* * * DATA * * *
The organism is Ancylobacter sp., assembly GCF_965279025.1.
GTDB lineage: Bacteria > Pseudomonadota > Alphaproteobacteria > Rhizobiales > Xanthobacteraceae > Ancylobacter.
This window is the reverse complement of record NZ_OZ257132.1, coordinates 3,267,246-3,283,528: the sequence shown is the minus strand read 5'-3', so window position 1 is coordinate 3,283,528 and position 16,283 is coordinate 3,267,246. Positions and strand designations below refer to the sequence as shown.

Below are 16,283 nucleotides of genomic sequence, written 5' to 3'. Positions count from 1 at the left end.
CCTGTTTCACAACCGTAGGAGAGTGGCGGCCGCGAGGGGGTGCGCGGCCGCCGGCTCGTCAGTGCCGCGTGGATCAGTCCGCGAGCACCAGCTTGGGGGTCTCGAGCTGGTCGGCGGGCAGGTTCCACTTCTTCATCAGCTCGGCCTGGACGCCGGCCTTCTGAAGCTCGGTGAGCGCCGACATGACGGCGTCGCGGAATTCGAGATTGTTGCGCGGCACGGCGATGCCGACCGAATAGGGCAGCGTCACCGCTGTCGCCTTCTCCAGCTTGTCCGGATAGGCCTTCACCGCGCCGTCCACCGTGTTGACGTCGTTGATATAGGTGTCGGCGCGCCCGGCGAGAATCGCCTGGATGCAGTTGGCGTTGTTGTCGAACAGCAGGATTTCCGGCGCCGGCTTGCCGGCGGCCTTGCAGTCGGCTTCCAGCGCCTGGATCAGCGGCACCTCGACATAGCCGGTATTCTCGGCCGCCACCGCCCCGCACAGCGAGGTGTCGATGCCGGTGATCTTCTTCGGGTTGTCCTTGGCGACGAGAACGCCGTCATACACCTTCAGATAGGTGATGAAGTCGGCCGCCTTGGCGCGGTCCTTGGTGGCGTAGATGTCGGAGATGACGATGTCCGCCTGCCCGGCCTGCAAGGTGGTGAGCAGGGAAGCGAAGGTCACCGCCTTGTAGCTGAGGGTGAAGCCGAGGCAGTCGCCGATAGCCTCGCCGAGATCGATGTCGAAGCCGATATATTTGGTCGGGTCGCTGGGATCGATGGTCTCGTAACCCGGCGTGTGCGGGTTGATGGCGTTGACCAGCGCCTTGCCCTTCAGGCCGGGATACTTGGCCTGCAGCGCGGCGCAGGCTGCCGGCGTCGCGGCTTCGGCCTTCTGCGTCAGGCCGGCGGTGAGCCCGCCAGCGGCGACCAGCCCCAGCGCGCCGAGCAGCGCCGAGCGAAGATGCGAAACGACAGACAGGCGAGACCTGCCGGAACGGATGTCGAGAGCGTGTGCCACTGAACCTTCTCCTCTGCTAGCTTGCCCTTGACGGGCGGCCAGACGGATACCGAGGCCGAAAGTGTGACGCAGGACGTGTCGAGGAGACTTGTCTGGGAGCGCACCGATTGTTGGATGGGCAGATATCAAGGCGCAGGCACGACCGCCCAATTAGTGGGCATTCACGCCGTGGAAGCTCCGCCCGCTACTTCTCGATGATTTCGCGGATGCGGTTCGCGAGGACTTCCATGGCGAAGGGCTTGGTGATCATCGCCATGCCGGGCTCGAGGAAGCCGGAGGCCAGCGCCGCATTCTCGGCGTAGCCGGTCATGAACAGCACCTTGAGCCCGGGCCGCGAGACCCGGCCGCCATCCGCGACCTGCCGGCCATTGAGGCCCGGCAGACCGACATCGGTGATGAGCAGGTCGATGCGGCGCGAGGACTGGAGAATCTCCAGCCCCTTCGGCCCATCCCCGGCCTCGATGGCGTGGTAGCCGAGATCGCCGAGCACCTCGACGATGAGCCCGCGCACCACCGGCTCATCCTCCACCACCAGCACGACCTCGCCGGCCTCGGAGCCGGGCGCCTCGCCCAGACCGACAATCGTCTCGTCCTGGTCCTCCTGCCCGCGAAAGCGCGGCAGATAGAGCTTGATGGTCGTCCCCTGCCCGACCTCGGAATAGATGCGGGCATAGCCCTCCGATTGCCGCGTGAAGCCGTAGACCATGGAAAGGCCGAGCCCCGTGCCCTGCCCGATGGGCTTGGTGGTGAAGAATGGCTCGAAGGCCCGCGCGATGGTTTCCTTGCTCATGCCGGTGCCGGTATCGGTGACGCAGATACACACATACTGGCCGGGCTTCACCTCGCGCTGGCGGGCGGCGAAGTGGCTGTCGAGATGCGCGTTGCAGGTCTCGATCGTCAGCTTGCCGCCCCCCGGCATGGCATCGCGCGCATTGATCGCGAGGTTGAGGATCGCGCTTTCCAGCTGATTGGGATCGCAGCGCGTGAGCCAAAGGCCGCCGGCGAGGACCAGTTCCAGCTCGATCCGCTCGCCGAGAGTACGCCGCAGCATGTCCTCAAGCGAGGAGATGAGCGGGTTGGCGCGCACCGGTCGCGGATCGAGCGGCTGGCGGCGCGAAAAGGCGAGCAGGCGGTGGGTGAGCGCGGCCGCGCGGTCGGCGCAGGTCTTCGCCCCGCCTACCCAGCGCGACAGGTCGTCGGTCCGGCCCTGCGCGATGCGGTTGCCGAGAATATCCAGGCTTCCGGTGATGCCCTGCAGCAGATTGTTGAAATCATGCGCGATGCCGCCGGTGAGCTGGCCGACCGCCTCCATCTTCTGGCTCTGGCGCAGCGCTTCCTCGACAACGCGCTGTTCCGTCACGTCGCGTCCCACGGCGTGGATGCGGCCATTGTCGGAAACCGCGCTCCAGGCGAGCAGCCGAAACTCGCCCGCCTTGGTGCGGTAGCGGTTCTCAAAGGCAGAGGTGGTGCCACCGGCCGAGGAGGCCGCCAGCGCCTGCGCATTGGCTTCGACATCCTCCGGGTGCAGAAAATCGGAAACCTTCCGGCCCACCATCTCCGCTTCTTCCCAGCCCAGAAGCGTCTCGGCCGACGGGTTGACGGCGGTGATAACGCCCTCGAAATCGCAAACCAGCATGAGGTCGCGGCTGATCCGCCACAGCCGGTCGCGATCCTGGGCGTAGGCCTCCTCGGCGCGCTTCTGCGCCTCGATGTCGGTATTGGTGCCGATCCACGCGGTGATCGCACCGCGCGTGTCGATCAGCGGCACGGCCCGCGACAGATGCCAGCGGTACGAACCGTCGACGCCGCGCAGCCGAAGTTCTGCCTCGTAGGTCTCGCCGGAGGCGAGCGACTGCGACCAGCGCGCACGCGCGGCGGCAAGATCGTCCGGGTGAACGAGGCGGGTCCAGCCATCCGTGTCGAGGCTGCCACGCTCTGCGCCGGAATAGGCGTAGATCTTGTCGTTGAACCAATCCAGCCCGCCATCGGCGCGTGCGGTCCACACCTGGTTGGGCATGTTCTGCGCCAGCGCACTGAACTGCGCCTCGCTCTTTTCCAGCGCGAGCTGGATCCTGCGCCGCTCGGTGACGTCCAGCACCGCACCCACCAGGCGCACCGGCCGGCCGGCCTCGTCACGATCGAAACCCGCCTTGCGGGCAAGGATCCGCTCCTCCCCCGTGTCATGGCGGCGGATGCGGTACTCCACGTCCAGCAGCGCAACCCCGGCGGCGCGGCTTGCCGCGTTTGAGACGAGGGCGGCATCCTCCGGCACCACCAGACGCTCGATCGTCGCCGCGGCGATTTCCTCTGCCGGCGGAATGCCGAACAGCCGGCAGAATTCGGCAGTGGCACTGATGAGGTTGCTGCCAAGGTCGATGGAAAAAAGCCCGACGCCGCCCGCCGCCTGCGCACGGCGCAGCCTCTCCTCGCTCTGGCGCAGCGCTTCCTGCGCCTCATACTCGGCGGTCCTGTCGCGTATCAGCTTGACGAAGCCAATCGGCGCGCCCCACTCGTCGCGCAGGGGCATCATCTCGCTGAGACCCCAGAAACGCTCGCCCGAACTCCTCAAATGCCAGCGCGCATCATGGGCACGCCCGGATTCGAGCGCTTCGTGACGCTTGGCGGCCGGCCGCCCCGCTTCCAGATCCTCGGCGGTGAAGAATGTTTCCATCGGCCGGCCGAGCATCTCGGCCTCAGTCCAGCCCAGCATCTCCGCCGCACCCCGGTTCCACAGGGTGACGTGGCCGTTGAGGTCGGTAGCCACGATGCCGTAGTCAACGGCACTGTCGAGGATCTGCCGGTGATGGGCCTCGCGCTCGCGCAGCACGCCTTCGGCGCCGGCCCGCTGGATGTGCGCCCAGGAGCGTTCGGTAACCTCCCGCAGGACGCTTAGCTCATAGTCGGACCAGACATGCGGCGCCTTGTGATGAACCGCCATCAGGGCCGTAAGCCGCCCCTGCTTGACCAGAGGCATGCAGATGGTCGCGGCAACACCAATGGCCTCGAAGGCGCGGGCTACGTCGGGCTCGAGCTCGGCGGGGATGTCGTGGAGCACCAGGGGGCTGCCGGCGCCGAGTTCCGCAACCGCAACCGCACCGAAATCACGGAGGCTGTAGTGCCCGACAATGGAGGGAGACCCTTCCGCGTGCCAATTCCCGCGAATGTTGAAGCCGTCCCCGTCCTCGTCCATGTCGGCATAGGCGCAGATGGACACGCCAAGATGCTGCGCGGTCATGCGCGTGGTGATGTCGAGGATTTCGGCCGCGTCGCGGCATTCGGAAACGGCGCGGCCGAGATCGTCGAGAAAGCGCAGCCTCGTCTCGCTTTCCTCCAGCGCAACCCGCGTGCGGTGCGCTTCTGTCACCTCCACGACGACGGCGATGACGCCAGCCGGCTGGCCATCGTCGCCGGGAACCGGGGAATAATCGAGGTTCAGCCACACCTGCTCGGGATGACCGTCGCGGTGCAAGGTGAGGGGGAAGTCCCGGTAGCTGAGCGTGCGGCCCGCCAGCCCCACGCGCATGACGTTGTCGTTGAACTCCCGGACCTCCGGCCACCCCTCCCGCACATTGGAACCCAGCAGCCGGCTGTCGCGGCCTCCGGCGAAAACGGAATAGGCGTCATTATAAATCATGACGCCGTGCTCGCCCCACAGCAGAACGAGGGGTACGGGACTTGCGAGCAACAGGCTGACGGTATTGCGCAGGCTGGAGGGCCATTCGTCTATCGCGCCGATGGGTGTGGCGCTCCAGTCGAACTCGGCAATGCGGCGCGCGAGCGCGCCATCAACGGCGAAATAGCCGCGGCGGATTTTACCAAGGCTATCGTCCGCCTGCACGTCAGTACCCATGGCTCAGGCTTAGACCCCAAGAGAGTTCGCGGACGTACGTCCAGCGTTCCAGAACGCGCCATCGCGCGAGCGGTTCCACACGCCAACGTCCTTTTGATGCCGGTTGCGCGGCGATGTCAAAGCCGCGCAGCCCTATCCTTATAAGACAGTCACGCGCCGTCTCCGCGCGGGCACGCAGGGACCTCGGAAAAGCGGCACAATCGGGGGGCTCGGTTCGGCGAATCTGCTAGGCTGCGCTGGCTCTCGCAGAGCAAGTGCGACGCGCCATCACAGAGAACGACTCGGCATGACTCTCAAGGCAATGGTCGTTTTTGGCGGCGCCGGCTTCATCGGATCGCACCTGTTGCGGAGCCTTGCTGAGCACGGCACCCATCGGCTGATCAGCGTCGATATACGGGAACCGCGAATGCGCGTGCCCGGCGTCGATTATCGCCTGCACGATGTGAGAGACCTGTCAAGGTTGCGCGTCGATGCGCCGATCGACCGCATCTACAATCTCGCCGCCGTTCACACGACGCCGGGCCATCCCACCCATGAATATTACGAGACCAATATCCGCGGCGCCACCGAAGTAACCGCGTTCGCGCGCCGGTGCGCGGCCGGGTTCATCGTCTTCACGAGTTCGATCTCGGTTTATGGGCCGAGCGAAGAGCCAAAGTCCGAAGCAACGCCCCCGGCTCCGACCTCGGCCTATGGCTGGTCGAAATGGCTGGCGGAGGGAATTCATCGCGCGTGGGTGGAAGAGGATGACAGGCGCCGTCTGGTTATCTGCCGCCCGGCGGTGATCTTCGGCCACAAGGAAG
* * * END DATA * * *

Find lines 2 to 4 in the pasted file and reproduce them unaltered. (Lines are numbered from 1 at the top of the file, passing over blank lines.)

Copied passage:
GTDB lineage: Bacteria > Pseudomonadota > Alphaproteobacteria > Rhizobiales > Xanthobacteraceae > Ancylobacter.
This window is the reverse complement of record NZ_OZ257132.1, coordinates 3,267,246-3,283,528: the sequence shown is the minus strand read 5'-3', so window position 1 is coordinate 3,283,528 and position 16,283 is coordinate 3,267,246. Positions and strand designations below refer to the sequence as shown.

Below are 16,283 nucleotides of genomic sequence, written 5' to 3'. Positions count from 1 at the left end.